Hanson’s Lakes levees are holding

Residents were back at the sandbags at Hanson’s Lakes Wednesday — making sure they did everything they could to fend off the rising Platte River.

And their work appeared to be worth it. The levee continued to hold Wednesday, said Josh Tedder of Tedder Construction. Tedder has property in Hanson’s Lakes and his company was assisting with shoring up the levees.

“The river seems to have crested,” Tedder said late Wednesday afternoon. “So far, we’re looking pretty good. We’re just waiting for it to recede.”

Sandbagging was suspended around 4 p.m., he said.

The river isn’t nearly as high as it was in March, when historic flooding struck Nebraska.

Jason Lambrecht, assistant director of the Nebraska Water Science Center for the U.S. Geological Survey, said the Platte crested at about 9 feet at Louisville on Wednesday afternoon. On March 16, it crested at 13.7 feet, about 1.5 times higher.

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Smithsonian experts will help salvage treasures

Nebraska residents can learn how to restore and preserve their household treasures from Smithsonian Institution preservation experts who are holding a workshop Saturday in Omaha.

The Smithsonian Cultural Rescue Initiative and the Durham Museum are teaming up for the 10 a.m. event at the museum, 801 S. 10th St.

The workshop will be livestreamed through Zoom videoconference software for those unable to attend.

Among the heirlooms that might be salvageable are photos, artwork, quilts, important documents and other keepsakes.

More information is available on the museum’s Facebook page.

Fremont County, Iowa, FEMA assistance site closes Saturday

The State/Federal Disaster Recovery Center in Sidney will close permanently at 2 p.m. Saturday. The center is located at the Fremont County Emergency Management Office, 2014 290th Ave., and will be open 9 a.m. to 6 p.m. Thursday and Friday. The center is a one-stop information site with face-to-face help. Fremont County residents and businesses will still be able to get help at a the Glenwood site in Mills County. It’s located at the Glenwood Resource Center, 111 Lacey St.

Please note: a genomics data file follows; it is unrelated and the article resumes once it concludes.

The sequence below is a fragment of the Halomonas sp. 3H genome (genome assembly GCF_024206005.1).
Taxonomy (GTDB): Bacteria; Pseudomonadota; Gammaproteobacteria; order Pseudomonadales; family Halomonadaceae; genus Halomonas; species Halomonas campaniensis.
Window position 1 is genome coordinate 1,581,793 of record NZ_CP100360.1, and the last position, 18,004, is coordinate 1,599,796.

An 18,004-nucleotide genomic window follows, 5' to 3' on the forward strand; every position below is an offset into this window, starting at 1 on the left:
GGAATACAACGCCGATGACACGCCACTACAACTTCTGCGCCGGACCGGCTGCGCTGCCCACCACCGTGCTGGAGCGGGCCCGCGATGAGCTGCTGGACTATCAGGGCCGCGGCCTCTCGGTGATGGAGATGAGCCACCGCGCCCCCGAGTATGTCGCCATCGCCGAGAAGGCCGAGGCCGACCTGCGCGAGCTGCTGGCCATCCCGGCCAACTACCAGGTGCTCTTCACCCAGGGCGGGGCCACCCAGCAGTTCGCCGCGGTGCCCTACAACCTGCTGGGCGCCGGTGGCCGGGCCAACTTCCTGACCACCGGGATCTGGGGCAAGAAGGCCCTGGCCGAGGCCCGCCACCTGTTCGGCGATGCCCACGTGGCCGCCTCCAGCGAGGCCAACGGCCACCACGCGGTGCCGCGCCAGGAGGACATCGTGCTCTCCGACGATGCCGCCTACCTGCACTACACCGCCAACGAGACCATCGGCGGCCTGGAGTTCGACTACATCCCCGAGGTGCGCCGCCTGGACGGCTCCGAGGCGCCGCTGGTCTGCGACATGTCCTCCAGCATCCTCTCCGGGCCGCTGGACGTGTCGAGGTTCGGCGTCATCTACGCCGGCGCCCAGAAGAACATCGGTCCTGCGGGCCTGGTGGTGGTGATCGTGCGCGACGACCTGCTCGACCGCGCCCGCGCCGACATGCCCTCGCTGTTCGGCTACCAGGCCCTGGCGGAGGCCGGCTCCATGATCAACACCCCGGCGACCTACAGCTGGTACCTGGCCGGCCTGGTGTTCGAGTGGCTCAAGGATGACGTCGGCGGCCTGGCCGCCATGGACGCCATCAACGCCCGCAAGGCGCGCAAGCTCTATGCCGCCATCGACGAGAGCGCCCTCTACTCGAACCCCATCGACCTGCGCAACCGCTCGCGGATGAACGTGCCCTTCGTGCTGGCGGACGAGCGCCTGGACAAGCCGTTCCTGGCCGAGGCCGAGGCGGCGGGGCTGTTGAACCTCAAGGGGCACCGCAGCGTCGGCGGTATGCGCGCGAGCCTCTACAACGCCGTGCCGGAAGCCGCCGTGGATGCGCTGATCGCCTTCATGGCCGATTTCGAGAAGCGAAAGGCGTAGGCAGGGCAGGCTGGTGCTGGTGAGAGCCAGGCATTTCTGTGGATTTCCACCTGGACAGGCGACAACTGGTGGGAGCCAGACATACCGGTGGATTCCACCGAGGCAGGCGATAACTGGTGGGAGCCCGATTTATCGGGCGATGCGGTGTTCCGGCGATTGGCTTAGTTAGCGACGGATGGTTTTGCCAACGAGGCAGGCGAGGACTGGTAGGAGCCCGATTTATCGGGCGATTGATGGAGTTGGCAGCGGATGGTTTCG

People also can get help online at disasterassistance.gov, by using the FEMA app or by calling 800-621-3362.

Latest storms lead to more Iowa disaster declarations

The disaster declarations continue, right along with the storms.

On Wednesday, Iowa Gov. Kim Reynolds issued disaster declarations for 10 counties on the eastern side of the state. The decision was in response to heavy rain, hail, straight-line winds, tornadoes, flooding and flash flooding that began there on May 17. Some of those counties already had disaster declarations from earlier storms.

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Nancy Gaarder helps cover public safety and weather events as an editor on The World-Herald's breaking news desk. Follow her on Twitter @gaarder. Phone: 402-444-1102.